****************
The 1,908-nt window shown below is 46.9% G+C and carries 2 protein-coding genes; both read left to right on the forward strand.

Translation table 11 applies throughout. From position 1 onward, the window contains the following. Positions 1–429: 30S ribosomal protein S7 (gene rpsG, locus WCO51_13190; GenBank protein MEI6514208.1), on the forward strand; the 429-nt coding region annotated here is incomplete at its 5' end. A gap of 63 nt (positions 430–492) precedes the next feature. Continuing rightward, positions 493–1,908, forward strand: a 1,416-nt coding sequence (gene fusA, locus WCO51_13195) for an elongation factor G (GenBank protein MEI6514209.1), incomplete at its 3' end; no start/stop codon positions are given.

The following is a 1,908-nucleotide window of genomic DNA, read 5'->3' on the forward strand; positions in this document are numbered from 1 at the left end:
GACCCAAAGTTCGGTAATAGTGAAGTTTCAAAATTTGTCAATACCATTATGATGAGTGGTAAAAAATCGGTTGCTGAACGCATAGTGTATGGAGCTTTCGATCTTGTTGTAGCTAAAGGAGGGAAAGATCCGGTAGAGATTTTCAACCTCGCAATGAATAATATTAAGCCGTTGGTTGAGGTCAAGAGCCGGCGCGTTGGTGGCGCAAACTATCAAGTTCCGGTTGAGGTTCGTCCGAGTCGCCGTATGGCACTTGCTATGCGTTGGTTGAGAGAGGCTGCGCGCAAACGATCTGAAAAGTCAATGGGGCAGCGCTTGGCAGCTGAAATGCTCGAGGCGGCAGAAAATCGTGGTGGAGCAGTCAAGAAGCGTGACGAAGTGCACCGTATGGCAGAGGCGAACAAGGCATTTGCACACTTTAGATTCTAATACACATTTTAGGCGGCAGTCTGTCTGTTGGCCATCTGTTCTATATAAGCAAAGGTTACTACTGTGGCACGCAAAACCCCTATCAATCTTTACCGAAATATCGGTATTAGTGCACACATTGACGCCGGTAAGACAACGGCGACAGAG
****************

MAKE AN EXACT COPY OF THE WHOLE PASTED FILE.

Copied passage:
The 1,908-nt window shown below is 46.9% G+C and carries 2 protein-coding genes; both read left to right on the forward strand.

Translation table 11 applies throughout. From position 1 onward, the window contains the following. Positions 1–429: 30S ribosomal protein S7 (gene rpsG, locus WCO51_13190; GenBank protein MEI6514208.1), on the forward strand; the 429-nt coding region annotated here is incomplete at its 5' end. A gap of 63 nt (positions 430–492) precedes the next feature. Continuing rightward, positions 493–1,908, forward strand: a 1,416-nt coding sequence (gene fusA, locus WCO51_13195) for an elongation factor G (GenBank protein MEI6514209.1), incomplete at its 3' end; no start/stop codon positions are given.

The following is a 1,908-nucleotide window of genomic DNA, read 5'->3' on the forward strand; positions in this document are numbered from 1 at the left end:
GACCCAAAGTTCGGTAATAGTGAAGTTTCAAAATTTGTCAATACCATTATGATGAGTGGTAAAAAATCGGTTGCTGAACGCATAGTGTATGGAGCTTTCGATCTTGTTGTAGCTAAAGGAGGGAAAGATCCGGTAGAGATTTTCAACCTCGCAATGAATAATATTAAGCCGTTGGTTGAGGTCAAGAGCCGGCGCGTTGGTGGCGCAAACTATCAAGTTCCGGTTGAGGTTCGTCCGAGTCGCCGTATGGCACTTGCTATGCGTTGGTTGAGAGAGGCTGCGCGCAAACGATCTGAAAAGTCAATGGGGCAGCGCTTGGCAGCTGAAATGCTCGAGGCGGCAGAAAATCGTGGTGGAGCAGTCAAGAAGCGTGACGAAGTGCACCGTATGGCAGAGGCGAACAAGGCATTTGCACACTTTAGATTCTAATACACATTTTAGGCGGCAGTCTGTCTGTTGGCCATCTGTTCTATATAAGCAAAGGTTACTACTGTGGCACGCAAAACCCCTATCAATCTTTACCGAAATATCGGTATTAGTGCACACATTGACGCCGGTAAGACAACGGCGACAGAG